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Seagate storage adds Lustre, GPFS ClusterStor systems

Seagate storage expanded its HPC reach with the introduction of a higher performing Lustre-based system, a new product supporting IBM's Spectrum Scale and an archive object store.

Seagate Technology LLC Tuesday expanded its high-performance computing (HPC) portfolio with the introduction of a higher performing Lustre-based storage system, its first product supporting IBM's Spectrum Scale file system, and a new tiered archive object store.

The Lustre-based ClusterStor L300 and the G200, which is based on IBM Spectrum Scale and General Parallel File System (GPFS), include the new 3.5-inch hard disk drive (HDD) that Seagate's HPC systems group and drive team designed specifically for HPC applications. The Seagate storage systems are due in the first quarter of 2016.

The new ClusterStor HPC drive can store up to 4 TB in a single drive slot. Seagate storage claims the drive can deliver a sequential data rate of 300 MB per second and 35% faster random performance than any other 3.5-inch HDD. Distinguishing characteristics include the large cache and a caching mechanism that leverages some of the NAND flash within the HPC drive, according to Ken Claffey, vice president and general manager of Seagate's HPC systems business.

"We can say categorically it's the fastest disk drive that Seagate's ever made," Claffey said. "There is no other drive that comes close to those kinds of numbers."

The L300 and G200 can also use Seagate's solid-state hybrid drives or multilevel cell (MLC) SAS solid-state drives (SSDs) to boost performance. In an all-flash configuration, or "extreme mode," the ClusterStor systems can deliver up to 448 GB per second, per rack, according to Claffey. He estimated that only about 10% of the company's customers might be interested in the extreme mode, "where you need the most performance you can absolutely get, but not necessarily a lot of capacity."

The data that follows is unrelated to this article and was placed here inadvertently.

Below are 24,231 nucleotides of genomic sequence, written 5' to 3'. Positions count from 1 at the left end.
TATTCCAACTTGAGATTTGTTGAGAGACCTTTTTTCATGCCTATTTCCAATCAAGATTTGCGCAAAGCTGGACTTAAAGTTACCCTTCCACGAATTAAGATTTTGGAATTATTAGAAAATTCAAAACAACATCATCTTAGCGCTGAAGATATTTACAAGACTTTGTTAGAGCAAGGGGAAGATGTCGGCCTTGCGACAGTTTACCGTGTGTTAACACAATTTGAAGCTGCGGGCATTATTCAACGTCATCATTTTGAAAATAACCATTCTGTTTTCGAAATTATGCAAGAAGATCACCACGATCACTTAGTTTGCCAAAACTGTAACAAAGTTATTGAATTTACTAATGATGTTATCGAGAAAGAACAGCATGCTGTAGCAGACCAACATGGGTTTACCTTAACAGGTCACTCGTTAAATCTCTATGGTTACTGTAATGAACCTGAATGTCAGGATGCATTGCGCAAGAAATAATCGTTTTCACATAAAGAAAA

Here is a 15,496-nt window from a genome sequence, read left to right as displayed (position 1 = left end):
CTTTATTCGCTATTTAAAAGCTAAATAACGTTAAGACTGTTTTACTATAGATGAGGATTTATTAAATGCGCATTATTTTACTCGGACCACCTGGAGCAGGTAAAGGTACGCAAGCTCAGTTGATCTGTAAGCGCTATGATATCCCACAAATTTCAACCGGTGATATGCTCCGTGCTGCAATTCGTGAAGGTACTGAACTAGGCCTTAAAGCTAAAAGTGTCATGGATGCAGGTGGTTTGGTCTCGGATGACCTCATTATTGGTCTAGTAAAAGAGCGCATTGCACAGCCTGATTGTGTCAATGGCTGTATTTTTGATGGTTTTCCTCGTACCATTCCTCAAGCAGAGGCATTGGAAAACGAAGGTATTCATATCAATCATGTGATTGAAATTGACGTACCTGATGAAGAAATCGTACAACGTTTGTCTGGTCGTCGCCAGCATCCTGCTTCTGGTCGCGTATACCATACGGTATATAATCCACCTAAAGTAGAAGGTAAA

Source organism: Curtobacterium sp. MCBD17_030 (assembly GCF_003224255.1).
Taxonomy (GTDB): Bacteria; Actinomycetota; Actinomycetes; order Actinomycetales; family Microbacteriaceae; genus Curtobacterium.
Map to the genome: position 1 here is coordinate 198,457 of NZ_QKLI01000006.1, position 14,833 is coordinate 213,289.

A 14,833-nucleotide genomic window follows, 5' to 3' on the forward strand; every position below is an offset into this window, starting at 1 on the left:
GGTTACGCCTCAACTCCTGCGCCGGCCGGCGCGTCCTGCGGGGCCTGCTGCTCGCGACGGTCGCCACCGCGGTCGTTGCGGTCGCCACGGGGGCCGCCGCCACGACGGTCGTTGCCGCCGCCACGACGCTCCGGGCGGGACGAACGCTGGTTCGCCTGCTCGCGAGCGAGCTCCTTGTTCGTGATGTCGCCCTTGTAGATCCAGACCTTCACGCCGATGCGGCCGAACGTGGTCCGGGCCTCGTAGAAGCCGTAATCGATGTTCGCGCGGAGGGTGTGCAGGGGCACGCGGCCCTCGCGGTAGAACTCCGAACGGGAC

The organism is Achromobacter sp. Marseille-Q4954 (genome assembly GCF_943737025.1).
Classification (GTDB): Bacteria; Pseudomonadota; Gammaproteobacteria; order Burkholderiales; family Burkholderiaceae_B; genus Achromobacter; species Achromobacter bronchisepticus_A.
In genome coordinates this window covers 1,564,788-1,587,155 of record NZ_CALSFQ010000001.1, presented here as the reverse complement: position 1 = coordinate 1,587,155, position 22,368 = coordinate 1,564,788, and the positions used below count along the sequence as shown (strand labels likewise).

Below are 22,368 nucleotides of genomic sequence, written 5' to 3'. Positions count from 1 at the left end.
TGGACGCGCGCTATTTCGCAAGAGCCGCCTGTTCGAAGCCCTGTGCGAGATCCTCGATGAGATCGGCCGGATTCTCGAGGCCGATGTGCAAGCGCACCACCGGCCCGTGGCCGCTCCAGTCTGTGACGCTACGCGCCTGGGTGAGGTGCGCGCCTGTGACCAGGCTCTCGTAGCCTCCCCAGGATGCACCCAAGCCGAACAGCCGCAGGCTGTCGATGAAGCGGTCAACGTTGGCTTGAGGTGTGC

Seagate's ClusterStor scale-out storage product family -- which also includes the 9000, 1500, Secure Data Appliance and Hadoop Workflow Accelerator -- is based on technology Seagate acquired last year from U.K.-based Xyratex Ltd.

The new L300 Seagate storage is the "bigger, badder, faster, better" follow-on to the ClusterStor 9000, which Seagate introduced in 2014, according to Claffey. Seagate devised a different letter and three-digit product nomenclature with the introduction of the Lustre- and GPFS-based systems, as well as the object-based A200 archive product at this week's Supercomputing 2015 conference in Austin, Texas.

Claffey said the L300 features upgrades to next-generation SAS, Intel CPUs, memory and interconnects, whether Intel's Omni-Path or Mellanox's Enhanced Data Rate InfiniBand. When equipped with the ClusterStor HPC drives, the L300 can supply up to 112 GB per second throughput per rack -- a 77% improvement over prior ClusterStor systems, according to Seagate.